Quite a number of parents have asked me if a kindergarten would be a better school when it has many native-speaking English teachers (NETs).
We should try to determine whether more necessarily means better. There’s also a saying that “too many cooks spoil the broth”.
In my opinion, good kindergartens, apart from hiring a big number of native-speaking English staffers, should also meet two conditions:
1) All NETs are good teachers.
2) The management should assign tasks that allow the NETs to improve, and build positive and harmonious workplace relationships between local teachers and NETs.
In order to become a good NET, he or she should have received professional training in teaching English as a second language and early childhood education.
As far as I know, not all NETs in Hong Kong have attained both. While some meet one of the qualifications, there are many who have neither skill sets, meaning they are simply “expatriates” – as simple as that.
You might wonder why kindergartens would hire them? Well, it is not surprising if some schools try to cut costs by employing less qualified teachers.
There are some employment agencies in the city that would refer schools to some foreign visitors, who would become contract teachers working from one school to another.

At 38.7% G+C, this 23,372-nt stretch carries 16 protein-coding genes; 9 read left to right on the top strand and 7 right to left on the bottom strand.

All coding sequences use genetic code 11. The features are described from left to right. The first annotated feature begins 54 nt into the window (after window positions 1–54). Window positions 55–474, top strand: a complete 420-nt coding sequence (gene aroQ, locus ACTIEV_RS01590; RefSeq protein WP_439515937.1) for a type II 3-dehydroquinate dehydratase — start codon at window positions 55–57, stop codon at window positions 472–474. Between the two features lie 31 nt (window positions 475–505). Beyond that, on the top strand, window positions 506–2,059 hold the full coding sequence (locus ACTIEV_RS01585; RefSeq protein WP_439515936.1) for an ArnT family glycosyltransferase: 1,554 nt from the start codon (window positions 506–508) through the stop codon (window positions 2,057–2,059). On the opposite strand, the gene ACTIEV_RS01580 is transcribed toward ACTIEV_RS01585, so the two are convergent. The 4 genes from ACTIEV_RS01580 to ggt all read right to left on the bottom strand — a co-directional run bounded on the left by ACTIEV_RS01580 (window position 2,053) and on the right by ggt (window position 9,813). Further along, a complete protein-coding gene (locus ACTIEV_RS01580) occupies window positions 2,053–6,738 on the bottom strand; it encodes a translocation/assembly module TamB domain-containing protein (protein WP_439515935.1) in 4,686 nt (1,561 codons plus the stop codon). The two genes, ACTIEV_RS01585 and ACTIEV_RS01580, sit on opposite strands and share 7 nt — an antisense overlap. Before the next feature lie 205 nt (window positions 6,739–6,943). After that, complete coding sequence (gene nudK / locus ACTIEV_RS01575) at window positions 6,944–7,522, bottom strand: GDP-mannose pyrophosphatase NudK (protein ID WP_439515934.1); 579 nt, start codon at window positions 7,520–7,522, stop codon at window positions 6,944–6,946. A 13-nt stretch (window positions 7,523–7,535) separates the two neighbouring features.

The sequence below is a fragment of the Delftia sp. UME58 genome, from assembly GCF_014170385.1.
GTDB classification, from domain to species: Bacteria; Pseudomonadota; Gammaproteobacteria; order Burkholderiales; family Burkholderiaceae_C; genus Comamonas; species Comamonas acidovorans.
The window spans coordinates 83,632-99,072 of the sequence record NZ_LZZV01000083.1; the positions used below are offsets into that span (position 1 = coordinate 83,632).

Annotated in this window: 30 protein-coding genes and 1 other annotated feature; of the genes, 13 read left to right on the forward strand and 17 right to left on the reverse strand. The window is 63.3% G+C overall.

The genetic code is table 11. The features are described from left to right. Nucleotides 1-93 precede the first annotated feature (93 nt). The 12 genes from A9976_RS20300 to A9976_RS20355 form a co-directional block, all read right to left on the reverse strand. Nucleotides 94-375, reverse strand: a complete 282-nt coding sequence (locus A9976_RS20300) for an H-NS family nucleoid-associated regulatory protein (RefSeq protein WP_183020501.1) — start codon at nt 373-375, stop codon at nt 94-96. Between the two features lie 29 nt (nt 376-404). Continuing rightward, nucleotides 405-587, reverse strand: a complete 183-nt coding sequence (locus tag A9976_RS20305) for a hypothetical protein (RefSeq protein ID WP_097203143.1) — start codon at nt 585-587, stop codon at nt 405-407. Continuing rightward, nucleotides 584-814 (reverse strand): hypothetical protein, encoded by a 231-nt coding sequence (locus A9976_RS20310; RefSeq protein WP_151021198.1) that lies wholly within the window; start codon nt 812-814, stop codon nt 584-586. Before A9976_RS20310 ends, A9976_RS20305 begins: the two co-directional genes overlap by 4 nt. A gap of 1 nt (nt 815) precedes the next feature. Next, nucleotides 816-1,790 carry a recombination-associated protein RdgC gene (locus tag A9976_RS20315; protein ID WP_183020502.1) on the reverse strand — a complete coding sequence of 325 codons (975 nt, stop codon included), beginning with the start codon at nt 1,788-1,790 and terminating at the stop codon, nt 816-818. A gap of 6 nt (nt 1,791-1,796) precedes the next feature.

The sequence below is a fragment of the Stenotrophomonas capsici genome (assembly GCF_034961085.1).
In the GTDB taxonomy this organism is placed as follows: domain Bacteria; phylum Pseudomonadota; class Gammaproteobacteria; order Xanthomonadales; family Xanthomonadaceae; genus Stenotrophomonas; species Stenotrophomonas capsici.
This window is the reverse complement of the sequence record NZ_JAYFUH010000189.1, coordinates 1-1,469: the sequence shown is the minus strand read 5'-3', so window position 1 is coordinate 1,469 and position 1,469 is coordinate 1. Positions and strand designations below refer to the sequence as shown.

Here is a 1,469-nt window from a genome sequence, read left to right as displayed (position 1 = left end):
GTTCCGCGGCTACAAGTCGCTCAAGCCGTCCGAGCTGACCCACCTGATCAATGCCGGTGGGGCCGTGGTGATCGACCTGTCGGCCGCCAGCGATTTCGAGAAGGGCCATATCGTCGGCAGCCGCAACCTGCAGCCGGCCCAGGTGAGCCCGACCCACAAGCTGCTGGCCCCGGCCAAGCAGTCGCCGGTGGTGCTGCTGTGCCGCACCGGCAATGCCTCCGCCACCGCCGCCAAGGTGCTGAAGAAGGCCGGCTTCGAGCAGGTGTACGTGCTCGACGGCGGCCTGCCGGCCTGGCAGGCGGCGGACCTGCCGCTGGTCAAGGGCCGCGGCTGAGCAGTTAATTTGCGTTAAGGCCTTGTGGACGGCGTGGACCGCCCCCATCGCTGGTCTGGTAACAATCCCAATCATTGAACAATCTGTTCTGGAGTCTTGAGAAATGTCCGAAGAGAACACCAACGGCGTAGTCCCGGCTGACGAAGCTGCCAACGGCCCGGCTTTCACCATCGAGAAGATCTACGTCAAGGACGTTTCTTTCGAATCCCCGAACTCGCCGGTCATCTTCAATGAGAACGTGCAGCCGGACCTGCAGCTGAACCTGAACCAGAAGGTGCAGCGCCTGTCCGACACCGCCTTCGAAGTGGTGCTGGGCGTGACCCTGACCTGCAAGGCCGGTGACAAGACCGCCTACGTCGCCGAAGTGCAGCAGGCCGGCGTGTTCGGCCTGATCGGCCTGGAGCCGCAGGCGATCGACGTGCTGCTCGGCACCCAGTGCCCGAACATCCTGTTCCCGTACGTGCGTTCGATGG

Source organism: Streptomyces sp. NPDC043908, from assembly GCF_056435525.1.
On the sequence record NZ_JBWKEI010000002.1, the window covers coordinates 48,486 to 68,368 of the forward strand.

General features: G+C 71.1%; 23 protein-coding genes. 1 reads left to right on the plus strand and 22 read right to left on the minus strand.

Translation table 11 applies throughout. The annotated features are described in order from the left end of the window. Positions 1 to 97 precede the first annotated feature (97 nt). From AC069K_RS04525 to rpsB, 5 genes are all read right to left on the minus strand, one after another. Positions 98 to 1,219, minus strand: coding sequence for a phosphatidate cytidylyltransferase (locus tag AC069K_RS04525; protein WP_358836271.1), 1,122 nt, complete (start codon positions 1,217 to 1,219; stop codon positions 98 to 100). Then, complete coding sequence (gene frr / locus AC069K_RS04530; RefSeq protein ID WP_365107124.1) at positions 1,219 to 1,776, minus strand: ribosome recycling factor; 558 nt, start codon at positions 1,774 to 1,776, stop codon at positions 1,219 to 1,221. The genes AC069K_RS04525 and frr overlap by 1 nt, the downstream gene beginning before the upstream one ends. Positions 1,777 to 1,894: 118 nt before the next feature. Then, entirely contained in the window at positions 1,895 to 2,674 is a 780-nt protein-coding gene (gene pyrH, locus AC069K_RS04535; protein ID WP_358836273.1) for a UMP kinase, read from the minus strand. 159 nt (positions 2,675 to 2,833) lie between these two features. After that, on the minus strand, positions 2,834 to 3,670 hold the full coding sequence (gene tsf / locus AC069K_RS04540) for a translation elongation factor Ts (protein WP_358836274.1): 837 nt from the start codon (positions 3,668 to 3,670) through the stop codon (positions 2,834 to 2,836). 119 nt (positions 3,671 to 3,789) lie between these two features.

Having different teachers from time to time would be far from ideal and certainly not in the best interest of students. Even if they have the heart to teach kids, they have no clue as to how to teach properly; they are simply not equipped to do so.
It is hoped that with the implementation of free quality kindergarten education by the Education Bureau, all NETs would have to be certified teachers with professional training.
That said, kindergartens with more NETs are more likely to be quality schools.
This article appeared in the Hong Kong Economic Journal on July 13
Translation by John Chui
[Chinese version 中文版]
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